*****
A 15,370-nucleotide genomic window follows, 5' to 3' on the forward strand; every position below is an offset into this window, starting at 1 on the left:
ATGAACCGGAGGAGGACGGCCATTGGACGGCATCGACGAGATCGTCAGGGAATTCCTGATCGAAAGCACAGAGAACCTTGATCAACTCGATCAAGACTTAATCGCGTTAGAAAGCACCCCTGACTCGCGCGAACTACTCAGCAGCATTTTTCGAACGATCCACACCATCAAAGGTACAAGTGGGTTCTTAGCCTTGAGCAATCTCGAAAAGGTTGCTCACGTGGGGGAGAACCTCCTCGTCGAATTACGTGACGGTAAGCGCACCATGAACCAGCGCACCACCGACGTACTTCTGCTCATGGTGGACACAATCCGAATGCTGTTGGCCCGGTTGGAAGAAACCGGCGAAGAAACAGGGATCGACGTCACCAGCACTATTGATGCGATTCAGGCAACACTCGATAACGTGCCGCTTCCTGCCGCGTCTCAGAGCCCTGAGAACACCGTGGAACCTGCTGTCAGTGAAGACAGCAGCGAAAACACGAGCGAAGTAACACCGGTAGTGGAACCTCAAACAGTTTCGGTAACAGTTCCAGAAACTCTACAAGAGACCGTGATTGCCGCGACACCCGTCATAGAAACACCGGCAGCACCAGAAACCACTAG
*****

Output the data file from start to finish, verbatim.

A 15,370-nucleotide genomic window follows, 5' to 3' on the forward strand; every position below is an offset into this window, starting at 1 on the left:
ATGAACCGGAGGAGGACGGCCATTGGACGGCATCGACGAGATCGTCAGGGAATTCCTGATCGAAAGCACAGAGAACCTTGATCAACTCGATCAAGACTTAATCGCGTTAGAAAGCACCCCTGACTCGCGCGAACTACTCAGCAGCATTTTTCGAACGATCCACACCATCAAAGGTACAAGTGGGTTCTTAGCCTTGAGCAATCTCGAAAAGGTTGCTCACGTGGGGGAGAACCTCCTCGTCGAATTACGTGACGGTAAGCGCACCATGAACCAGCGCACCACCGACGTACTTCTGCTCATGGTGGACACAATCCGAATGCTGTTGGCCCGGTTGGAAGAAACCGGCGAAGAAACAGGGATCGACGTCACCAGCACTATTGATGCGATTCAGGCAACACTCGATAACGTGCCGCTTCCTGCCGCGTCTCAGAGCCCTGAGAACACCGTGGAACCTGCTGTCAGTGAAGACAGCAGCGAAAACACGAGCGAAGTAACACCGGTAGTGGAACCTCAAACAGTTTCGGTAACAGTTCCAGAAACTCTACAAGAGACCGTGATTGCCGCGACACCCGTCATAGAAACACCGGCAGCACCAGAAACCACTAG